As note elsewhere, the health sector is one of many to have embraced the digital revolution. The drivers for this trend vary, but a common feature is the pure tech-solutionism which posits that technology is the solution to socio-economic and political problems facing our societies.

Below we outline two of the main narratives driving the digital revolution in the health sector.

Facilitate access and enable empowerment

A huge drive behind digitalisation is the approach to technology as a tool for empowerment whereby individuals would be in control while supposedly democratising access. While that is possible, unlocking that promise requires building that approach and outcome into the design, deployment and maintenance of any digital solution, and that’s not been the case in many sector including the health sector.

Across sectors including the development sector technology has been hailed as an essential tool to achieve the 2030 Agenda for Sustainable Development, and in particular SDG 3 Ensure healthy lives and promote well- being for all at all ages.

The World Health Organization (WHO) Global Strategy on Digital Health 2020–2025 emphasised digital technologies as an essential component and an enabler of sustainable health systems and universal health coverage, and strategies from UNDP and other international and national actors have made a similar emphasis.

Some of the arguments assume that shifting care to a patient-based approach, where individuals manage their own health-related data via a variety of digital tools, including online portals or application, results in the individual taking responsibility and having control. In practice, however, it is unclear how much this empowers an individual as another open question is at what stage of their experience is the individual “empowered” – and how empowerment is defined. Is empowerment defined in terms of accessing information, being given the authority to make decisions about the care one receives, or control over how one’s data is processed and over decisions made on the basis of this information?

As noted by UNDP, this promise of empowerment can only start to make sense if digital health initiatives are “developed, implemented and monitored in a way that respects, protects and fulfils ethics and human rights.”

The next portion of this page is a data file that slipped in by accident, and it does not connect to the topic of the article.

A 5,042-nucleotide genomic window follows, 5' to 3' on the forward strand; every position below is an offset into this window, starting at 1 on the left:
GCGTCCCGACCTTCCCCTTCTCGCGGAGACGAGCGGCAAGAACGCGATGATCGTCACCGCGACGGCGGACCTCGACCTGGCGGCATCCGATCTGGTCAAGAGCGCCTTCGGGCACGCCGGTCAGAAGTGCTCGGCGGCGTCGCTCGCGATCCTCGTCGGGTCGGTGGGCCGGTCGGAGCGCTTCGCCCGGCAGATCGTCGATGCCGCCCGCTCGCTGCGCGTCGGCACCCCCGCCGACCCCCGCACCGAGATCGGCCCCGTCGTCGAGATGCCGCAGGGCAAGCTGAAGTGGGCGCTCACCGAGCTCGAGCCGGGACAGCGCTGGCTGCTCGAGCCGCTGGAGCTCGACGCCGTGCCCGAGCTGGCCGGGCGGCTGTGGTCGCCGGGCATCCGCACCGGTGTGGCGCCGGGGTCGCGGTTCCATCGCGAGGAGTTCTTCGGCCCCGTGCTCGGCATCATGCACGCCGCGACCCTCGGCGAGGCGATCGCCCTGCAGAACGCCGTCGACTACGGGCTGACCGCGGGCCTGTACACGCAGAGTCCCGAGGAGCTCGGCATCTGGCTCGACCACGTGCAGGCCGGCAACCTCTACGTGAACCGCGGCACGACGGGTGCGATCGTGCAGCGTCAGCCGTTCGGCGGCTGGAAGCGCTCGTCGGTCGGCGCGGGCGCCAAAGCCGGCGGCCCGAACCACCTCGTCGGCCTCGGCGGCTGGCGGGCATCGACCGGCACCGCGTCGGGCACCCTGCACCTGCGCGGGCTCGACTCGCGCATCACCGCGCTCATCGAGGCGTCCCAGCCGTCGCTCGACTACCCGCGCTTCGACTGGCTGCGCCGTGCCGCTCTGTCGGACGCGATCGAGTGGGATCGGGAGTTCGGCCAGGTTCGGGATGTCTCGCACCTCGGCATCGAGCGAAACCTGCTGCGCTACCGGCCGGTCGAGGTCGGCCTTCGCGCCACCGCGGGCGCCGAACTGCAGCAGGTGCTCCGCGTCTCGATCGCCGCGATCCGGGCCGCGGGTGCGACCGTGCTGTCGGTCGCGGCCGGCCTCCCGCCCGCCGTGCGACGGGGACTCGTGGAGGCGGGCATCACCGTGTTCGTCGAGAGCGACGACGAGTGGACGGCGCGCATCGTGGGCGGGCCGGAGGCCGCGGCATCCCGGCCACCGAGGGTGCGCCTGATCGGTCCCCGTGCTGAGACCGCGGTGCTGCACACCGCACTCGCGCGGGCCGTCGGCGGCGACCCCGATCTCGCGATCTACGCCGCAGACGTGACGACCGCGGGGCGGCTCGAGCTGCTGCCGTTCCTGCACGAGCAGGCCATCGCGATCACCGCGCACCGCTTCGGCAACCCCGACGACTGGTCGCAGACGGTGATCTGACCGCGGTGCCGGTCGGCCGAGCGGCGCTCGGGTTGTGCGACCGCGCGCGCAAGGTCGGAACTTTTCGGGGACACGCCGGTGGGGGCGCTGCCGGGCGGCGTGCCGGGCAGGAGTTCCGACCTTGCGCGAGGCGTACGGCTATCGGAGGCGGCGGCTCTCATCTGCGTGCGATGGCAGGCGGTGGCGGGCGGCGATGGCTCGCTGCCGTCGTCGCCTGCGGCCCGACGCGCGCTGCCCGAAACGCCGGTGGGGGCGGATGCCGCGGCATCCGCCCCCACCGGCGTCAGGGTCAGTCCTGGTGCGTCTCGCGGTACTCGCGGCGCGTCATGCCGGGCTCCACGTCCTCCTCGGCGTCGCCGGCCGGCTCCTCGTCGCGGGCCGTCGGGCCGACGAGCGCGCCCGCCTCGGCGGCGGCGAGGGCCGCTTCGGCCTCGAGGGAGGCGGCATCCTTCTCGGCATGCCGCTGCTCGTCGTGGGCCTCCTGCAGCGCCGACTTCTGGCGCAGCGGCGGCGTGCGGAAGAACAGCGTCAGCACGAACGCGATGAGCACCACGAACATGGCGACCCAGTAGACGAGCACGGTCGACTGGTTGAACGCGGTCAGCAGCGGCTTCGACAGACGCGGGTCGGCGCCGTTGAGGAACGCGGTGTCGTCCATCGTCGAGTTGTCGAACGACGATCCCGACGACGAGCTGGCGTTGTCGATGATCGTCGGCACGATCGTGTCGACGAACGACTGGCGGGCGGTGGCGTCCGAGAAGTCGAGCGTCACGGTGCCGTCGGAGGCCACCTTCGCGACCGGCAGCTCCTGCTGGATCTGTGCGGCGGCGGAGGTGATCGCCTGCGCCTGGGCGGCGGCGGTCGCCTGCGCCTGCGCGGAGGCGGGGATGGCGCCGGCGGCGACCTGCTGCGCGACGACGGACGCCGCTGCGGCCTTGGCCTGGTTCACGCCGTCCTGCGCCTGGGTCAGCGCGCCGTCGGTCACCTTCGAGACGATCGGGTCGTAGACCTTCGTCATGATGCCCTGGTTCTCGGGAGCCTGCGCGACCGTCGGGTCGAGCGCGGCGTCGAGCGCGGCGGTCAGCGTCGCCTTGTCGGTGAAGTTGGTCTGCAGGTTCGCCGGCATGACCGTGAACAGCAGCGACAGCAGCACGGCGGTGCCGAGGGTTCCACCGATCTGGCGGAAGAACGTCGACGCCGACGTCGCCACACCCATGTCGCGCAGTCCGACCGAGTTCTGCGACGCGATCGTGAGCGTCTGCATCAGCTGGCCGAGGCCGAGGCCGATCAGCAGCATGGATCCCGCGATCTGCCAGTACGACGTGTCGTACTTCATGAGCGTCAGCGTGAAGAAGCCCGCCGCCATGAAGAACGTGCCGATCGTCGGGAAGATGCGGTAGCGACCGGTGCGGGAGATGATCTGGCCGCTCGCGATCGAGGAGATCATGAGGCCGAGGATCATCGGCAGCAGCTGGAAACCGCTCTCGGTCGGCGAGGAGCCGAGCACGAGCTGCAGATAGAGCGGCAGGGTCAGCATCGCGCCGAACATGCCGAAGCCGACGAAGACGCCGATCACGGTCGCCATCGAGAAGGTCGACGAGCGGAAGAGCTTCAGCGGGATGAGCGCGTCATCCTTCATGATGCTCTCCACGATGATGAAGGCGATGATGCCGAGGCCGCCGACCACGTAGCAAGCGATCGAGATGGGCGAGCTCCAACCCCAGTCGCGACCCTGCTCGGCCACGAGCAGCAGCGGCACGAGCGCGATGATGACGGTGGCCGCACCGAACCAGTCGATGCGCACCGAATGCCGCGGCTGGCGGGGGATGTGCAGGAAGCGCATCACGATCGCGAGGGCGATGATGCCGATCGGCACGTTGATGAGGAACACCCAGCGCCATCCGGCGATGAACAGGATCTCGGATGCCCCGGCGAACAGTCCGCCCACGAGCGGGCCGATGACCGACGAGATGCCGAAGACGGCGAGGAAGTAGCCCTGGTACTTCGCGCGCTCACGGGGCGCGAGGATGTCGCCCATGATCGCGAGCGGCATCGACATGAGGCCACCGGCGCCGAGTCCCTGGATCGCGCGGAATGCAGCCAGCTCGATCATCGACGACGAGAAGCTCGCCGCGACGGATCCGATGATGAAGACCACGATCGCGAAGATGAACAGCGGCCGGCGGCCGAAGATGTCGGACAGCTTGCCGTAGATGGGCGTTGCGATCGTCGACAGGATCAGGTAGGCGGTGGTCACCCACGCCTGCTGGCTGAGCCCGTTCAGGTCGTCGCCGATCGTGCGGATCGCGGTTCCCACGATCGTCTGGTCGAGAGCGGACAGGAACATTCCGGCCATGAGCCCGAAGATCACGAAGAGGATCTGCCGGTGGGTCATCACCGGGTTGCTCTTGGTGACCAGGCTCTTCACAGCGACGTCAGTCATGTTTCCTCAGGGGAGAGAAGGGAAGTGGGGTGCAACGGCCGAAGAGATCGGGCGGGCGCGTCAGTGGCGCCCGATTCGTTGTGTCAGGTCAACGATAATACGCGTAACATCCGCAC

Efficiency, fraud prevention and saving money

With finite resources being allocated by governments to the management of healthcare (and other social services) demands and pressure on the health sector to provide better quality of care are increasing, leading to the accelerated exploration of ways to be more efficient. Within this umbrella of efficiency comes also the obligation to ensure funds are used wisely, and are not wasted either because of the way the system operates or because of fraud.

Arguments of efficiency have justified the move towards digital solutions in various parts of the health sector, from supply chain management to improved diagnostics and for processing eligibility and delivery of care.

It is important to be clear on whether, and if so where within the healthcare ecosystem technology, actors can deliver on promises of efficiency; and not to treat them all in the same way with the same expected promises and risks.

Whilst technology can be part of the solution to make aspects of our bureaucratic governance systems more efficient and transparent, the scope of its application and the way in which it has been deployed within this sectors raises serious concerns about the outcome.

As noted by the UN Special Rapporteur on extreme poverty and human rights in his 2019 annual report on the digital welfare state: “…the introduction of various new technologies that eliminate the human provider can enhance efficiency and provide other advantages but might not necessarily be satisfactory for individuals who are in situations of particular vulnerability. New technologies often operate on the law of averages, in the interests of majorities and on the basis of predicted outcomes or likelihoods.”